This is a short section of walrus ivory. Note the indent running the length of the piece. This is a usual feature found on the inner portion of the tusk nearest to the animal. In noting a slight tapering on the right side, this is suggestive for this piece to be one of a left walrus tusk.
When viewing the cross-section of the walrus tusk, three layers are visible. There is the outer cementum, in the middle there is the primary dentin, and at the center, the secondary dentin. This inner layer is often noted to have a “grapey” appearance.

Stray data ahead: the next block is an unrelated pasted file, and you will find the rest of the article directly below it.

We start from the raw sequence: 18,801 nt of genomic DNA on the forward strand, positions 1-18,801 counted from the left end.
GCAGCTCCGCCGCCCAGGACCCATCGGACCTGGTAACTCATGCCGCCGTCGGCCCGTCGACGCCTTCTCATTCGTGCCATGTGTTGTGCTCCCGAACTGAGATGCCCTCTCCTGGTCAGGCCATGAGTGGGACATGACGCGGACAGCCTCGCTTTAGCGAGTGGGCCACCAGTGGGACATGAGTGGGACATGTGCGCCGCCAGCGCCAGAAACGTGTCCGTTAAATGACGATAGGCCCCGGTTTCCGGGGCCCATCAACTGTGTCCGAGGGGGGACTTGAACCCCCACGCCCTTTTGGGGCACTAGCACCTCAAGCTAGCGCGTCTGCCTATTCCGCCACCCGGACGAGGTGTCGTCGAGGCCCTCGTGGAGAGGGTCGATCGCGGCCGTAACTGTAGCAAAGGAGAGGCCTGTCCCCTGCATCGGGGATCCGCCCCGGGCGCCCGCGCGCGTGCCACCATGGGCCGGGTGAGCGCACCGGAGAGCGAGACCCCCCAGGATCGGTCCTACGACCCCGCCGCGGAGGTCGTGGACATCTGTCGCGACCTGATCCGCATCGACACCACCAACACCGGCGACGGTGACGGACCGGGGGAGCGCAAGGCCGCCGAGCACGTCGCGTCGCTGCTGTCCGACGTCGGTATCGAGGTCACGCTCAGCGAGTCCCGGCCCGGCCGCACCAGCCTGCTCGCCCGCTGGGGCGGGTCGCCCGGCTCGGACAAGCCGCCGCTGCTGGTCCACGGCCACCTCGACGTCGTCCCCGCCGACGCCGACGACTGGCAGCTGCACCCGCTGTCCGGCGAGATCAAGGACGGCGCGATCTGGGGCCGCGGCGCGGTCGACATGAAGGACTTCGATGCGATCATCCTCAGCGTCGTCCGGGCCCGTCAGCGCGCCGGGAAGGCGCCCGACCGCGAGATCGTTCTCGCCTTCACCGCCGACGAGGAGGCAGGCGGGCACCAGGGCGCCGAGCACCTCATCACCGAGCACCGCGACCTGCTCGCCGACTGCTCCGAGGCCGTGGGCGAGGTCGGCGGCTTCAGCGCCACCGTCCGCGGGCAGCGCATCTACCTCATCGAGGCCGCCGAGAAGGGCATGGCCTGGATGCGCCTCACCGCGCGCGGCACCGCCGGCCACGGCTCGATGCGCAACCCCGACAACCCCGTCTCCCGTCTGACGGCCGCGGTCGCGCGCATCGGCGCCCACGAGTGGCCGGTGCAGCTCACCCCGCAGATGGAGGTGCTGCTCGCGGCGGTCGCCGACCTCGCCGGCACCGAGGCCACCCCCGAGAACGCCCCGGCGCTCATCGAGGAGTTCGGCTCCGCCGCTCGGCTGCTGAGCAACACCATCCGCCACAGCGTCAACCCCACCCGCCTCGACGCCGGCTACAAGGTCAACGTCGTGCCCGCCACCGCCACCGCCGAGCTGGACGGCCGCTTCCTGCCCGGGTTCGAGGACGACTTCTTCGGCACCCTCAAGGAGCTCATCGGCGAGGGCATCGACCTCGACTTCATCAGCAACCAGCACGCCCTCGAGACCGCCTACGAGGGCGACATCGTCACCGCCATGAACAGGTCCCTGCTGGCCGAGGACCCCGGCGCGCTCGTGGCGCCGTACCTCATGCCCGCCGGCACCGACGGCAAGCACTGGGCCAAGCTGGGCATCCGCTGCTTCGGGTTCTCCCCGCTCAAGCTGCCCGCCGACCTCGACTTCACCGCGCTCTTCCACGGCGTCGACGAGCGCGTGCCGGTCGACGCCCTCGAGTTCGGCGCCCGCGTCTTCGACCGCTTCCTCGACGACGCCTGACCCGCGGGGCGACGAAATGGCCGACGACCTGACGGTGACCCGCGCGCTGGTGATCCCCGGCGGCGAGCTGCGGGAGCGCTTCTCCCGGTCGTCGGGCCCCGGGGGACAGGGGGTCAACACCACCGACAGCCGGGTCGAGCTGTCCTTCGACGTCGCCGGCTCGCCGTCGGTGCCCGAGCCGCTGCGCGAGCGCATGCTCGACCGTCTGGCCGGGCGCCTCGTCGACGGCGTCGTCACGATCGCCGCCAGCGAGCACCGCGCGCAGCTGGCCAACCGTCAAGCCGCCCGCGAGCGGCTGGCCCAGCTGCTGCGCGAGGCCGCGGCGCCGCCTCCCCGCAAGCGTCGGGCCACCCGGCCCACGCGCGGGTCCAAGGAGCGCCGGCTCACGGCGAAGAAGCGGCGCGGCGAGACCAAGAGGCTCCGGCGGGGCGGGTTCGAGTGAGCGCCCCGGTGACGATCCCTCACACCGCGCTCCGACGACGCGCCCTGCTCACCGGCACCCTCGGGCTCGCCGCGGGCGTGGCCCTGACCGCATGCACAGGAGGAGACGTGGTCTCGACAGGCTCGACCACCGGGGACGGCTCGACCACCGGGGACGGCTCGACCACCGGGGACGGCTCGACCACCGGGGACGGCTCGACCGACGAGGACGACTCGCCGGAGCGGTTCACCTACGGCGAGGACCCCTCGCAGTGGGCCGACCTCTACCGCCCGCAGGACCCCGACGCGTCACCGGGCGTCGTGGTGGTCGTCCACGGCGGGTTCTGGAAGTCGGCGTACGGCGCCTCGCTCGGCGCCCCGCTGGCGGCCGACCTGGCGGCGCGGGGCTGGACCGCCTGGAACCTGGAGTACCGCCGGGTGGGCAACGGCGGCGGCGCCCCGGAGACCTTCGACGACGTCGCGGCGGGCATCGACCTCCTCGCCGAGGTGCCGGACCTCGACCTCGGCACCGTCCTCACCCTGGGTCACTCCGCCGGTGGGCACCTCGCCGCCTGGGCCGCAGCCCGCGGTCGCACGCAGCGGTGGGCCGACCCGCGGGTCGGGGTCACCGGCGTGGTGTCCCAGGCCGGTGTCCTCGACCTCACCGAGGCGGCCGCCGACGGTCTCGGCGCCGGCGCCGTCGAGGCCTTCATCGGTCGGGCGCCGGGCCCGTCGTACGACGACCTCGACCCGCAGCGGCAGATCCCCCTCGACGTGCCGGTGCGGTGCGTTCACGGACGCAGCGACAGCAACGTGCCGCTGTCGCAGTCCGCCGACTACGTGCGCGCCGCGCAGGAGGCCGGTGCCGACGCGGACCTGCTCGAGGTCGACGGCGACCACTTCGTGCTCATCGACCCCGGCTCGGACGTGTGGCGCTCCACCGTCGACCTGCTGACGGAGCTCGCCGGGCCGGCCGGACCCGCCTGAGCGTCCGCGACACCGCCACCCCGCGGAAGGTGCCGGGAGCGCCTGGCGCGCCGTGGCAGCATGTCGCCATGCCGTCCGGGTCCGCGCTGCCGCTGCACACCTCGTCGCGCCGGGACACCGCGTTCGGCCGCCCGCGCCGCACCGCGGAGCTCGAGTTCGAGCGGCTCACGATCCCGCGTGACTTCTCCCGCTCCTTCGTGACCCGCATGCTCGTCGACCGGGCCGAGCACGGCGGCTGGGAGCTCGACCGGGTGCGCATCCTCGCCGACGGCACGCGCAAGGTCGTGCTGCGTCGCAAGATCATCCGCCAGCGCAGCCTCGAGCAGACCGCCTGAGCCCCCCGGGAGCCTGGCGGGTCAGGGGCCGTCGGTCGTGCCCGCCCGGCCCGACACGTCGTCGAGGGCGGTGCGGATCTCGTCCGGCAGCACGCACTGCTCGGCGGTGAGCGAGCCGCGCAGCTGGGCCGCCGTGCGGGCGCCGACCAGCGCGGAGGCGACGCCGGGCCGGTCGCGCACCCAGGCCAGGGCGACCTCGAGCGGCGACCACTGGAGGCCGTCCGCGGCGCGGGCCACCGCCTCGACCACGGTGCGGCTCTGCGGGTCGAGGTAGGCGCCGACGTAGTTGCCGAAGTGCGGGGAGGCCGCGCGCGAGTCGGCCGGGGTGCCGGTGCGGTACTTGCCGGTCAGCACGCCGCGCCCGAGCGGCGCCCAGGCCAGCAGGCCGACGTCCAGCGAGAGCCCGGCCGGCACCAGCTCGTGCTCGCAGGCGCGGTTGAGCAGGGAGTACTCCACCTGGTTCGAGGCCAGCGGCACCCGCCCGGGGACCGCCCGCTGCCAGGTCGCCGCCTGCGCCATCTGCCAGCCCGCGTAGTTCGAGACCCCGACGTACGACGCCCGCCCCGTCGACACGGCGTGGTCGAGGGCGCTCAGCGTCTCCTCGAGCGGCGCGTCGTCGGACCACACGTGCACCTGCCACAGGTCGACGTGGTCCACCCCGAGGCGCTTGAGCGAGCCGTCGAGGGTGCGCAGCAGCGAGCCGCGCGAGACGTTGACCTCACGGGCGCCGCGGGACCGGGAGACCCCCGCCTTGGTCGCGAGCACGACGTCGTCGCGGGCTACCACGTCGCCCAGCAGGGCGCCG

When creating tools, such as harpoon heads or drills, the best portion of the ivory to use is the primary dentin. This is the least brittle and most uniformly structured portion of the tusk.
In cross-section, walrus ivory can be easily distinguished against mammoth ivory by the presence of Schreger Lines in the mammoth ivory. These are “V” shaped lines which appear at 90 degrees or less in mammoths, and greater than 115 degrees in modern elephants.
Mammoth ivory in cross-section:
Modern elephant ivory in cross-section: